Reasonable people have long believed that the first person in a conversation to mention Adolf Hitler or the Nazis loses the argument. Turkish President Recep Tayib Erdogan does not subscribe to this view, and he has no intention of losing the argument.
The argument — the referendum, more precisely — is about whether Erdogan should be given absolute power in Turkey for the indefinite future. He was seriously annoyed when various German municipalities dared to doubt his rendezvous with destiny.
Their crime was to withhold permission for Erdogan’s government to hold referendum rallies in German cities. Germany is home to 1.4… Seguir leyendo »
Only 39 light-years away, astronomers have found seven planets circling a very small “red dwarf” star called Trappist-1. All seven are in or near what we call the “Goldilocks zone”: not too hot, not too cold, but just right for water to remain liquid on the planet. So we all speculate once again, but a little more bravely this time, about whether some of these planets might be home to life.
Not only are three of Trappist-1’s planets dead center in the Goldilocks zone; the other four are on the fringes of the habitable zone. And they are all big enough — from half Earth’s size to slightly bigger than our home planet — to retain an atmosphere for billions of years.… Seguir leyendo »
“We will win the biggest landslide this country has ever seen,” said Gambia’s president, Yahya Jammeh, before the small West African country’s recent election, and he had every reason to be confident. Jammeh had been in power for 22 years, and he knew how to run an election.
There was not the slightest indication that Jammeh was ready to surrender power. He said he was “proud to be a dictator,” promised to bury the “evil vermin called opposition 9 feet deep,” and once declared that he would rule “for 1 billion years if Allah wills it.” But when the marbles spoke last Friday morning, he had lost the election.… Seguir leyendo »
Eastern Aleppo, the rebel-held half of what was once Syria’s biggest city, is falling. Once the resistance there collapses, things may move very fast in Syria, and the biggest question will be do the outside powers that have intervened in the war accept Bashar Assad’s victory, or do they keep the war going?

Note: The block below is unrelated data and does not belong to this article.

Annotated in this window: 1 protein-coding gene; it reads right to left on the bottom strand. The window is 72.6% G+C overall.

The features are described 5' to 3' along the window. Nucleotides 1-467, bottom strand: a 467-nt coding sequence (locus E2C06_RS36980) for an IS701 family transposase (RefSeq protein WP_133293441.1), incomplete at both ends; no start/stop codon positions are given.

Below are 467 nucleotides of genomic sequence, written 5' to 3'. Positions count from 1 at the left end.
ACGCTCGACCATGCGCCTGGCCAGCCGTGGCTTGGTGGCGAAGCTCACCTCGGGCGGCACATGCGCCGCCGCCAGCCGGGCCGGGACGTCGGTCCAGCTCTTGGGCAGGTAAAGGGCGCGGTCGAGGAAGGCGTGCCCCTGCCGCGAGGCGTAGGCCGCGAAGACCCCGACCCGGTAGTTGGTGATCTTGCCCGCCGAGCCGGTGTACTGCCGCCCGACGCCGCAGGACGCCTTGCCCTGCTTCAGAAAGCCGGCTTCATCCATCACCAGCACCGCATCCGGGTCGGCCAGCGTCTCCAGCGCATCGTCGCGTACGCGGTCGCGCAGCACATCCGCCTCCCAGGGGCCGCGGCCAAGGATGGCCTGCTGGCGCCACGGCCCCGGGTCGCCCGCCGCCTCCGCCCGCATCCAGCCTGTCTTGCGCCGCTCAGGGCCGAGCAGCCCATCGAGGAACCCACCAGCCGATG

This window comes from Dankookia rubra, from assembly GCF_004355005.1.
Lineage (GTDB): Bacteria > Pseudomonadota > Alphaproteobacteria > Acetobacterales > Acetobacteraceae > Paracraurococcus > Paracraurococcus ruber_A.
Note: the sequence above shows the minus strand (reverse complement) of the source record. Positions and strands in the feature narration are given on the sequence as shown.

Even one year ago, it seemed completely unrealistic to talk about an Assad victory. The Syrian government’s army was decimated, demoralized and on the verge of collapse: Every time the rebels attacked, it retreated.
There was even a serious possibility that Islamic State and the Nusra Front, the extreme Islamist groups that dominated the rebel forces, would sweep to victory in all of Syria.… Seguir leyendo »
“In Turkey, we are progressively putting behind bars all people who take the liberty of voicing even the slightest criticism of the government,” wrote author Orhan Pamuk, Turkey’s first Nobel Prize winner. “Freedom of thought no longer exists. We are distancing ourselves at high speed from a state of law and heading towards a regime of terror” that is driven by “the most ferocious hatred.”
Pamuk wrote those words in Istanbul, but they were not published in Turkey. He sent them to Italy’s leading liberal daily, “Repubblica”, because no Turkish paper would dare to publish them. Indeed, almost the entire senior editorial staff of Turkey’s oldest mainstream daily, “Cumhuriyet”, was arrested recently, allegedly for supporting both Kurdish rebels and the Islamic secret society controlled by exiled Muslim cleric Fethullah Gulen.… Seguir leyendo »